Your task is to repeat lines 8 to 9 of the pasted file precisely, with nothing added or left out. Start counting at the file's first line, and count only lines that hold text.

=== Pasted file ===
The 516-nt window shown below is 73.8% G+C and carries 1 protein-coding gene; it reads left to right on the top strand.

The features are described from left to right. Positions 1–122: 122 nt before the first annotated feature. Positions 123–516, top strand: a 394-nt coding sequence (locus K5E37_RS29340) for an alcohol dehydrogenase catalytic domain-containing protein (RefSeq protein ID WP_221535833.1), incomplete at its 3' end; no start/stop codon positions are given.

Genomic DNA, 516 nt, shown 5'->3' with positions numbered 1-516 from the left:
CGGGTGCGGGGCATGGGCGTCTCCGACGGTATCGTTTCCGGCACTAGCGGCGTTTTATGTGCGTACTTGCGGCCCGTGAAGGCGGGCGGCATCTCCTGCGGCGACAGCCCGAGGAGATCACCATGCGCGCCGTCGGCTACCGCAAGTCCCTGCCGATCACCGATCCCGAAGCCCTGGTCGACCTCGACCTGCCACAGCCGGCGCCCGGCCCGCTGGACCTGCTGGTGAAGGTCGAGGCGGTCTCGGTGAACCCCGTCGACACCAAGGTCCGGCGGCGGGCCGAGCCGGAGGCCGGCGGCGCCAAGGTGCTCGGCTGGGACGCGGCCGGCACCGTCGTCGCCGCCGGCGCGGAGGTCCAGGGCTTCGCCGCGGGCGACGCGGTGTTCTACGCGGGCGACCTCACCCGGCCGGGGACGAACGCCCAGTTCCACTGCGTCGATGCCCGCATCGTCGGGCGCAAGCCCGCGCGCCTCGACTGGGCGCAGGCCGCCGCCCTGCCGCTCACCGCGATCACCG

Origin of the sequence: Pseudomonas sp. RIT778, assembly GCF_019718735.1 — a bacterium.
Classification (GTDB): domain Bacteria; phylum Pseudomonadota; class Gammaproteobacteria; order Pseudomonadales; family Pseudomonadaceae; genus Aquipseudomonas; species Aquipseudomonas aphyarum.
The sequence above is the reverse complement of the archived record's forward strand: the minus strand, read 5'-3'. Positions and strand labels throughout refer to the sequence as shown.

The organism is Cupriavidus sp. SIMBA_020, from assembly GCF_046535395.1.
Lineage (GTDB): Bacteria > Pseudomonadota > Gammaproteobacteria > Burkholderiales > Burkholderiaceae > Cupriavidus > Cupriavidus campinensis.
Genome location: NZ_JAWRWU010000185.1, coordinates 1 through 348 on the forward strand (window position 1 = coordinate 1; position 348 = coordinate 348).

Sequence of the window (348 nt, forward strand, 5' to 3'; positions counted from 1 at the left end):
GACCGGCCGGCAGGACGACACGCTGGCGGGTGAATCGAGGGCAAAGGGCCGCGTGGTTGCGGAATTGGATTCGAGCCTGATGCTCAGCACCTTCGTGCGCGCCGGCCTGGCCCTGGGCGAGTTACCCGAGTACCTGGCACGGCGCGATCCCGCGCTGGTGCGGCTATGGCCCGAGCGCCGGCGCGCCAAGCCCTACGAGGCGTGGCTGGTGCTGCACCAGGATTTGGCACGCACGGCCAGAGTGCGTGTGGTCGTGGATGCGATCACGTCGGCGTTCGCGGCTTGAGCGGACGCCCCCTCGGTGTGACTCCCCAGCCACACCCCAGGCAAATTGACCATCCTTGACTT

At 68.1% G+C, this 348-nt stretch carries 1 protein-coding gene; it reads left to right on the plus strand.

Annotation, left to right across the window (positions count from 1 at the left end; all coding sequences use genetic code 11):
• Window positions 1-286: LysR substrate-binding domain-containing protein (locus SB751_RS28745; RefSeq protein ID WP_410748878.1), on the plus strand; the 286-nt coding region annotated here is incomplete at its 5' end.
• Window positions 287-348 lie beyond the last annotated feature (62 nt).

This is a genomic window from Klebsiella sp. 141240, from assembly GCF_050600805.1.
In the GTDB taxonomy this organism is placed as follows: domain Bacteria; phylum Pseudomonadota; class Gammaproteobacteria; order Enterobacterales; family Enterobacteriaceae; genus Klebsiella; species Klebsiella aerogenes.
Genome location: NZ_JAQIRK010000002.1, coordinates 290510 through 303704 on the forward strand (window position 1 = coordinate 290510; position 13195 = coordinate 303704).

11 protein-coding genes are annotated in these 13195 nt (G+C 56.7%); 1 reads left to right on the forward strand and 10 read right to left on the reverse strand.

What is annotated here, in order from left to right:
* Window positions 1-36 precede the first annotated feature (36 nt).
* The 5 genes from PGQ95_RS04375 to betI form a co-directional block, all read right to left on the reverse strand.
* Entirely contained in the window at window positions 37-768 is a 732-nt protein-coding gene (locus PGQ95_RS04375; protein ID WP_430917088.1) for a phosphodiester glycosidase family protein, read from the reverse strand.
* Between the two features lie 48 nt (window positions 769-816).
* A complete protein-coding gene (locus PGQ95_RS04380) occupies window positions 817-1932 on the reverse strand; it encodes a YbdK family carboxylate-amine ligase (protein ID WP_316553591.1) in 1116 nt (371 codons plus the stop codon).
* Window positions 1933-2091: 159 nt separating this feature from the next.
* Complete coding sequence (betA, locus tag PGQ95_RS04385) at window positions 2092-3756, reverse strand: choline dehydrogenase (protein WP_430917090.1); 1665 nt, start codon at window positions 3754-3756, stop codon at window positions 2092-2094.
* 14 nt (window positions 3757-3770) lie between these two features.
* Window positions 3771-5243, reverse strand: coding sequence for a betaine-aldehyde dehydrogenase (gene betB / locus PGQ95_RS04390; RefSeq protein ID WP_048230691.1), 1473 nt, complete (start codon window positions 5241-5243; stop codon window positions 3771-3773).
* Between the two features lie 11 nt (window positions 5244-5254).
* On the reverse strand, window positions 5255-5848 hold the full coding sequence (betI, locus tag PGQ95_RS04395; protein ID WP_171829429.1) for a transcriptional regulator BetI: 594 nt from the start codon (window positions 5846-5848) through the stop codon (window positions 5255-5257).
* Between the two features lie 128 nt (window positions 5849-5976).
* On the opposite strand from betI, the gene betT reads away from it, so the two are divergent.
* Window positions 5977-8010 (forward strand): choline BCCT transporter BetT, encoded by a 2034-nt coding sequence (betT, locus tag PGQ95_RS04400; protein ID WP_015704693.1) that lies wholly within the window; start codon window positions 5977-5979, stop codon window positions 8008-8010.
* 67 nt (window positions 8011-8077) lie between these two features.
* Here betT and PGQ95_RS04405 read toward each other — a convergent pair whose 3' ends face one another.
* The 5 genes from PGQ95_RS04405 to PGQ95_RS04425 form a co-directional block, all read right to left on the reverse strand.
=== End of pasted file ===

The organism is Cupriavidus sp. SIMBA_020, from assembly GCF_046535395.1.
Lineage (GTDB): Bacteria > Pseudomonadota > Gammaproteobacteria > Burkholderiales > Burkholderiaceae > Cupriavidus > Cupriavidus campinensis.